Opaque by POLARelease date: April 23, 2021
Label: Soundtracking The Void
This is a beautiful thing. A slippery, ghostly, thing. Spare guitar and organic drone in an empty old building. As you move through the rooms, shadows of noir jazz and western soundtracks drift across the floorboards. So quiet you can hear the squeak of fingers on the guitar neck. So quiet you can almost hear the dust motes turn in the light. Music that’s hardly there at all but fills up the space you’re in, steadying you, stretching out the gap between moments so you can breathe.
What I thought was, I’d quickly check out the stream and just make a mental note to either return or ignore it. But I ended up listening all the way through. Twice. This is surprisingly easy to do, not only because it’s quite short and plays on a loop, but mostly that it circles back around. The gliding final notes of ‘The Weirding’ receding into the opening drone of ‘Quiet, Arid And Still’ like the night acknowledging the dawn. This kind of calm ambient drift isn’t the sort of music to grab you by the lapels and demand your attention but it’s also not true that it requires patience to absorb. The atmosphere it generates is so complete and instant it’s like entering a different place. I got an immediate sense of “oh yeah, I like it here.”
Opaque is the debut album from Manchester based duo POLA. Paddy Roper (formerly of Pijn) on lap steel, double bass and keyboards and Greg Chiche on guitar. It has it’s own particular feel but fans of Chuck Johnson, Marissa Anderson & William Tyler, Bohren & der Club of Gore, maybe Mute Duo, probably Haress, that kind of thing, should find themselves at home here. As near instant as my response to it was, it remains mysterious. Where a lot of the stuff you might compare it to evokes wide open spaces Opaque feels like it’s mostly beneath a roof. It’s difficult to describe. Slippery.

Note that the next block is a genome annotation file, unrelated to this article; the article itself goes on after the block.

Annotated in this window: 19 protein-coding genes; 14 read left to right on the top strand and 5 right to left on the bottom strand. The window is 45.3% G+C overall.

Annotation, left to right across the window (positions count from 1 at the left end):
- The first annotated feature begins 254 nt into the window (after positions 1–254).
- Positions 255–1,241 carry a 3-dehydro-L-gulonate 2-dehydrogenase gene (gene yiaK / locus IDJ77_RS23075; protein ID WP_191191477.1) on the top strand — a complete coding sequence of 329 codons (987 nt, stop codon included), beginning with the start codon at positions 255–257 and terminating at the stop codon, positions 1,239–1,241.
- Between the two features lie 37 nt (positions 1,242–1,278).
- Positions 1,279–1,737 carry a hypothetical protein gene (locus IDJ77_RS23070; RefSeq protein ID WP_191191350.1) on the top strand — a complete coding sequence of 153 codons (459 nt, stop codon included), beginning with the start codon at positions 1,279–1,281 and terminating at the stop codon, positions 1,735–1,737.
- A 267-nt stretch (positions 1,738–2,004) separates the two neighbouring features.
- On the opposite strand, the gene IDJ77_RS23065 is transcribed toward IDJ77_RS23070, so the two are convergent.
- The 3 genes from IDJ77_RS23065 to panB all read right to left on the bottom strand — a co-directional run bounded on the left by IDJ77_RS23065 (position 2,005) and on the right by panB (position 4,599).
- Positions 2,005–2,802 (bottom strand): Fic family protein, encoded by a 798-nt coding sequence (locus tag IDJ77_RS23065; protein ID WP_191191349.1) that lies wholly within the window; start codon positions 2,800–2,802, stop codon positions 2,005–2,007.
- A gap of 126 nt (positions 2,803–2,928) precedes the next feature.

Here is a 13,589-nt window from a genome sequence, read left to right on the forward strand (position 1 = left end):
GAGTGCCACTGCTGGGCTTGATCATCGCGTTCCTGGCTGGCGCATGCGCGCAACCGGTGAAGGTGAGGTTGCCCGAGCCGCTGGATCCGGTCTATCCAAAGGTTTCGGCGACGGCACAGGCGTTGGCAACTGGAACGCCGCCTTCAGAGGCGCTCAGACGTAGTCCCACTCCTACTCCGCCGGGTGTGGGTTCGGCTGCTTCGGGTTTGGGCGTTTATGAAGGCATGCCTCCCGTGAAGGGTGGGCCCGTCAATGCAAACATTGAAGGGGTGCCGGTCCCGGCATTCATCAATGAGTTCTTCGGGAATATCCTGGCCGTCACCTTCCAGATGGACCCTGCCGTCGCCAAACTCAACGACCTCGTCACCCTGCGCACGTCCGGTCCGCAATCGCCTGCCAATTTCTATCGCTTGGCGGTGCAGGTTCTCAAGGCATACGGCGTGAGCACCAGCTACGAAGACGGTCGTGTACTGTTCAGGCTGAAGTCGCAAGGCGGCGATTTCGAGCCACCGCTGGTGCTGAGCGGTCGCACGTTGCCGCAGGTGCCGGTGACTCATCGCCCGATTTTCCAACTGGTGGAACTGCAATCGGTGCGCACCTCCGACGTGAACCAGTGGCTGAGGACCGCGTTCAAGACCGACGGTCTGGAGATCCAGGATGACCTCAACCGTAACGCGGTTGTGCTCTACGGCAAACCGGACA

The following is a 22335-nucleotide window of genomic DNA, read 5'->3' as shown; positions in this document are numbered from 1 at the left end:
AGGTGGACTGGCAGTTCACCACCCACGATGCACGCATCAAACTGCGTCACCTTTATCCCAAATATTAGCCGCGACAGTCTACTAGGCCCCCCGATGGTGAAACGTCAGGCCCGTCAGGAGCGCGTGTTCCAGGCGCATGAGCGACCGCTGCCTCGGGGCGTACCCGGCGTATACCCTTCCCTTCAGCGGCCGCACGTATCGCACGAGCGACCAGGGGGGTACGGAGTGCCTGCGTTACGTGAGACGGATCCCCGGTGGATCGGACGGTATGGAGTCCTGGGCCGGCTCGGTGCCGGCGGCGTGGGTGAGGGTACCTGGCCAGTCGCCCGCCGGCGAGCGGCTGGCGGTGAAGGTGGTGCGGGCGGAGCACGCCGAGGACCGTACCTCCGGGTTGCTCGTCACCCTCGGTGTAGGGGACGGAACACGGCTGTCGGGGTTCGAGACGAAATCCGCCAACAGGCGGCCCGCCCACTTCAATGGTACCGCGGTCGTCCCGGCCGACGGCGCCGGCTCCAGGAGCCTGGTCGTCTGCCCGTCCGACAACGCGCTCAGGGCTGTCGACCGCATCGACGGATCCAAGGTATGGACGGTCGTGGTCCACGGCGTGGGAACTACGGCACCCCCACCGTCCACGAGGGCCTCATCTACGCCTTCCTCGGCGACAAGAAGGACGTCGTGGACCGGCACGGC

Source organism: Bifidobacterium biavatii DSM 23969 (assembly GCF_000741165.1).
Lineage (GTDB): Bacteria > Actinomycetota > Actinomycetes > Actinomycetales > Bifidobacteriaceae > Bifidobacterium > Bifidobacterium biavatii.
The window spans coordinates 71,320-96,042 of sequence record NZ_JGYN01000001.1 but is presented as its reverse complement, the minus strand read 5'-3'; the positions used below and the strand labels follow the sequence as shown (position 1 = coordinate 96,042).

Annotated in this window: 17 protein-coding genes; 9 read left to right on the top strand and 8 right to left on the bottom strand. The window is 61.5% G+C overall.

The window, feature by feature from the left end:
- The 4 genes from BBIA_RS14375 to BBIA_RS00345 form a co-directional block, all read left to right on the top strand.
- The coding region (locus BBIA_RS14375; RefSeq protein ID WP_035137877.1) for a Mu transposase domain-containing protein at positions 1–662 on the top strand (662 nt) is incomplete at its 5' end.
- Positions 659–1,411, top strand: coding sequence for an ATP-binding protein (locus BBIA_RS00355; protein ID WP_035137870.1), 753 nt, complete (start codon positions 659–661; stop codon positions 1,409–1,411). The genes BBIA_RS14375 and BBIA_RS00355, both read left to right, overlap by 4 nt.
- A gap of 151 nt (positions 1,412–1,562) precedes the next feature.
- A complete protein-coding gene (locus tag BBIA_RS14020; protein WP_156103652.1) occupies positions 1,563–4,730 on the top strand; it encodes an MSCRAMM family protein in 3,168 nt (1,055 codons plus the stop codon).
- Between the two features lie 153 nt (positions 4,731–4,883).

Helpfully, POLA have a way with naming their work. Opaque is a great title, perfectly capturing their music’s enigmatic quality. ‘Quiet, Arid and Still’ a precise distillation of the mood. I wouldn’t be at all surprised if it was the instruction with which they began the improvisations that led here. In the background of the space they mark out other sounds drift past, outside the room, almost at the edge of your awareness. Eerie background noises unsettle the peace of ‘The Dimming’, what I think is probably saxophone squawks like distant geese on ‘Interlude’ and perhaps the mournful violin on ‘The Weirding’ is simply another layer of lap steel. Maybe it isn’t even there at all, these half hidden details emerge slowly.
For the first half of ‘Interlude’ the guitar builds a rough box, marking out the four sides in a tight grid, then at the midpoint it melts, starts dancing like light on water, circling like ripples from a pebble. Simple but effective it’s a small moment of joy that fades as those geese squabble up. Opaque is a lovely ambient record but it’s not sugary sweet. The cover looks like a weirdly cosy dream of hell and it’s not that either. It is bleak and empty but not in a dark or depressing way. Ghostly, slippery, but a beautiful thing.